By Ishan Marvel:
Sex is a physical need, like “going potty,” thus explains Mandar Ponkshe, or the titular hunter, in the beginning of the film. The beauty of Hunterrr lies in its simplicity. It does not pass overt judgment, but simply presents a glimpse into the psyche of a certain type of man. A vaasu, as the film labels him – a player, a chodu, or “a horny bastard”. Usually, such a character is either portrayed as a slick and witty, good-looking, good-natured jerk in the case of a comedy (Barney Stinson from How I Met Your Mother), or a tragic, hapless, cold, and often, deranged person, as in Shame (2011) or American Psycho (2000). Mandar is none of the above. He is a regular bloke, be it his looks, his demeanour, bank-balance, or his surroundings – and this is the film’s biggest strength. By refraining from explicit commentary, excessive psychological trawling, and steering away from traditional macho motifs, Hunterrr presents a relatable and entirely human protagonist; and Gulshan Devaiya plays the part perfectly.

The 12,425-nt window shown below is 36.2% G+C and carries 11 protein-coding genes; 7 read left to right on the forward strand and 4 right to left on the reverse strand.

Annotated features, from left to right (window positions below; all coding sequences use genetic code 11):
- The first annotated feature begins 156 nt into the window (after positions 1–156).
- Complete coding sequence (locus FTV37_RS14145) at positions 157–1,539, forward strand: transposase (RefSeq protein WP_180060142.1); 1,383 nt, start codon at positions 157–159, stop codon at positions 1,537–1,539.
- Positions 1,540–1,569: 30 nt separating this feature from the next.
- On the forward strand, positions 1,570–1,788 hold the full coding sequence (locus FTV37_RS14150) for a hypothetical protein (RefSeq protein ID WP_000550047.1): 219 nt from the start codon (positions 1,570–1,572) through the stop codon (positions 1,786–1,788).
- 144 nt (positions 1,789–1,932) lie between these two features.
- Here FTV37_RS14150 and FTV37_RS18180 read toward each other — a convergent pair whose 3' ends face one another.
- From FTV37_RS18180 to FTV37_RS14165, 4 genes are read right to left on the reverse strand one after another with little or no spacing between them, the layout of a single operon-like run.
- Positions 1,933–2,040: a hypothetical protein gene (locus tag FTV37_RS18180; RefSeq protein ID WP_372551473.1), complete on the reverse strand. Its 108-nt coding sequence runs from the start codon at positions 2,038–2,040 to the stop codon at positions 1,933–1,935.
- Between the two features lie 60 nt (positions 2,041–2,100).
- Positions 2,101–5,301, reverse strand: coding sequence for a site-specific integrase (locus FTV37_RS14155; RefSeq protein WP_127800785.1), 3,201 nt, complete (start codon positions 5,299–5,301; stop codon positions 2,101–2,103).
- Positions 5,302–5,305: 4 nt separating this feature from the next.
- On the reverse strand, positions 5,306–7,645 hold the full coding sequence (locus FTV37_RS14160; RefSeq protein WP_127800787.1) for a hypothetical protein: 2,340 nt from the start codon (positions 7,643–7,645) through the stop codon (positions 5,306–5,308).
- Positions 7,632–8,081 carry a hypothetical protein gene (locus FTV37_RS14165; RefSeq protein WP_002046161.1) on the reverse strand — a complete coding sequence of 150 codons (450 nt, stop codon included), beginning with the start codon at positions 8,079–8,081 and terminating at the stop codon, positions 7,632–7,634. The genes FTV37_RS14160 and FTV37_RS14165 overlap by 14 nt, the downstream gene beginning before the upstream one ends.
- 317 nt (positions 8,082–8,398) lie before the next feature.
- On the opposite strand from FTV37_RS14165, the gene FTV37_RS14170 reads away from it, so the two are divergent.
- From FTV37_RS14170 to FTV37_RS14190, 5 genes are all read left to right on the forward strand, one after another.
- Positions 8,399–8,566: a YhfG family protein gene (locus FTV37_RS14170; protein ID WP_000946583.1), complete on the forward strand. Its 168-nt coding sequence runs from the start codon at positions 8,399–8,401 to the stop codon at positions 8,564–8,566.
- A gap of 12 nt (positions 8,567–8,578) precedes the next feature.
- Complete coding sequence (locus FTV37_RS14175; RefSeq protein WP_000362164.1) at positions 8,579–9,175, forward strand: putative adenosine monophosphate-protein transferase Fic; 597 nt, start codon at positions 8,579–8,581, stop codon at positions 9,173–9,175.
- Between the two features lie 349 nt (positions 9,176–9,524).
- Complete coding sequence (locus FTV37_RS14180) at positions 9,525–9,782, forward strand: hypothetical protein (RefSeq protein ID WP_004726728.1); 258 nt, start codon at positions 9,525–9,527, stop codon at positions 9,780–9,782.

The script is tight and engaging – intelligent and ridiculously entertaining in equal measure. Among other things, it is laden with delightful one-liners. For instance, when an adolescent Mandar is caught sneaking into a C-grade movie, the cop asks him, “Chota Chetan dekhne aaya tha ya Chota Chetan bada karne?” However crass it may sound, this is the sort of witticism that people actually throw about in such situations, and Hunterrr has enough of these gems peppered throughout its 141 minutes of runtime.